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UN ESCAP on the Economic Outlook for the Asia-Pacific


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Zhenqian Huang, Associate Economic Affairs Officer at the United Nations Economic and Social Commission for Asia and Pacific (UN ESCAP), addressed a LKI Foreign Policy Round Table on 3 July. Following the launch of UN ESCAP’s flagship annual publication, the Economic and Social Survey of Asia and the Pacific 2018, Huang spoke on the ‘Economic Outlook for the Asia-Pacific and Mobilising Finance to Sustain Growth’ at the Lakshman Kadirgamar Institute of International Relations and Strategic Studies (LKI).

Huang highlighted that, while the pick-up in economic growth in the Asia-Pacific has been broad-based, there are a number of risks to the positive outlook. These include the recent uptick in oil prices, high levels of public and private debt in some countries, and faster-than-expected hikes in policy interest rates in the US and Eurozone. 

Against this backdrop, UN ESCAP recommends that monetary policy in the Asia-Pacific should focus on maintaining macroeconomic and financial stability, while fiscal policy should aim to support productivity growth and address inequality. This should be accompanied by a ‘whole-of-government approach’ to foster innovation and address the challenges posed by technological advancements. 

Addressing the special theme of this year’s UN ESCAP Survey, ‘Mobilising Finance for Sustainable, Inclusive and Sustained Economic Growth,’ Huang outlined three key ways in which governments can secure additional financial resources to implement these policy measures including; (1) strengthening tax revenues, (2) prudent sovereign borrowings from financial markets, and (3) leveraging private capital.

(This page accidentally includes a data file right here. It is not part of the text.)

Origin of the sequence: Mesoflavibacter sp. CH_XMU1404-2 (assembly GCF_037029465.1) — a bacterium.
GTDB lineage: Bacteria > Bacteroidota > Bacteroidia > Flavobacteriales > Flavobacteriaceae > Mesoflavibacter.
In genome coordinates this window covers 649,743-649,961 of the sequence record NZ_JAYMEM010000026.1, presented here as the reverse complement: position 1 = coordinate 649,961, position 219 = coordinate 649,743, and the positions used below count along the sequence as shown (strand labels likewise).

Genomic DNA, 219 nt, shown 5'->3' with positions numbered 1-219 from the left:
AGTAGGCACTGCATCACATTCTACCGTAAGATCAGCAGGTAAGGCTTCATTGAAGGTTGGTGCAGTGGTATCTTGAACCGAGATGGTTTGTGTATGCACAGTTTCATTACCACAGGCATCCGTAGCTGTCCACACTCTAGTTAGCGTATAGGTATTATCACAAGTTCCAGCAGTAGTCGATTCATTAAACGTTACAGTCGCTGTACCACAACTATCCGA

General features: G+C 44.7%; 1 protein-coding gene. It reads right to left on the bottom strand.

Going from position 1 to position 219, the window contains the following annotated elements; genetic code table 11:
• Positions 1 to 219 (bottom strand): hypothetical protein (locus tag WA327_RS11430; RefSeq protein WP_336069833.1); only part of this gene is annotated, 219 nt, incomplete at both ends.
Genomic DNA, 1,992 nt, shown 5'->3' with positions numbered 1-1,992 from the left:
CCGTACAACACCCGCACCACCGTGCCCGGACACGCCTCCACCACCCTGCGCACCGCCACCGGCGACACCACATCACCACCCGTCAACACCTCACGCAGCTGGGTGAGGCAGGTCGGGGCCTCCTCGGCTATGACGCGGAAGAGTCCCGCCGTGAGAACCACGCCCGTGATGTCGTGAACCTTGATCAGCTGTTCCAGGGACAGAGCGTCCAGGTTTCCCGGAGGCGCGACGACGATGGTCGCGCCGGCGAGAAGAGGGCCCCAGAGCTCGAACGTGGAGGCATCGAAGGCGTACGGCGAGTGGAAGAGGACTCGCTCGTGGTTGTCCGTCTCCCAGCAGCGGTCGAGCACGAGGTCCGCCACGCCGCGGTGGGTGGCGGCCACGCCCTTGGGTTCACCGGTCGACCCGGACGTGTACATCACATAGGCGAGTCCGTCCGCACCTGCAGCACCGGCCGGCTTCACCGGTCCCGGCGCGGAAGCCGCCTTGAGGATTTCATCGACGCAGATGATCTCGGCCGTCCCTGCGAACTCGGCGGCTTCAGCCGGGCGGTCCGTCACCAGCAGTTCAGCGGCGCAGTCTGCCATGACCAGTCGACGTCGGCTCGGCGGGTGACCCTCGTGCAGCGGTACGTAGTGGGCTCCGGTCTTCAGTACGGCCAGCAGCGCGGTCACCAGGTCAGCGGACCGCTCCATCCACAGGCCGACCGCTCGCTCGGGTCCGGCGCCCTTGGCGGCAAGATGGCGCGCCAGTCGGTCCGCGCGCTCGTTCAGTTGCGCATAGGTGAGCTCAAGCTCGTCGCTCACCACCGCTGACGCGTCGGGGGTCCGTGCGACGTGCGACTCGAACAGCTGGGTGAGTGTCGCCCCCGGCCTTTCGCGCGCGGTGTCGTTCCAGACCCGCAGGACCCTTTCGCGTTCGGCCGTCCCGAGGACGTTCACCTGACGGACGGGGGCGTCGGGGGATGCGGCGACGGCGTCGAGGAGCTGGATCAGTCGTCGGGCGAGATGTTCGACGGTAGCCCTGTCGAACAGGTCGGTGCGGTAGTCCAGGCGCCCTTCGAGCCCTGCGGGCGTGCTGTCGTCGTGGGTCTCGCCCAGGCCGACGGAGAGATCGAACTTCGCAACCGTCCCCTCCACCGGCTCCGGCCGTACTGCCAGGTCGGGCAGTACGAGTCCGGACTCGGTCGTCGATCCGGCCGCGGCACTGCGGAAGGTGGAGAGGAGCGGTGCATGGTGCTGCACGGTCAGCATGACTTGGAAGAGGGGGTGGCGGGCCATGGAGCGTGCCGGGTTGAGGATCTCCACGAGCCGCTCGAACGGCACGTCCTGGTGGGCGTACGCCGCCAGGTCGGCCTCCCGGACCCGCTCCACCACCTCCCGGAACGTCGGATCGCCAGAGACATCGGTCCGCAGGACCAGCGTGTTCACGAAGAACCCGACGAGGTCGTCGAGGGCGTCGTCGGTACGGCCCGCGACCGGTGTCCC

Deshal de Mel, Economic Advisor to the Ministry of Finance; Eshini Ekanayake, Economist at JB Securities; and Shiran Fernando, Chief Economist of the Ceylon Chamber of Commerce, also presented their views on the relevance of UN ESCAP’s policy recommendations for Sri Lanka. Dr. Ganeshan Wignaraja, Chair of the Global Economy Programme at LKI, moderated the round table discussion.

Other participants included representatives from the Ministry of Foreign Affairs, Ministry of Development Strategies and International Trade, and Defence Services Command and Staff College. Representatives from diverse United Nations agencies, the Australian High Commission, as well as the private sector and the media, were also present.


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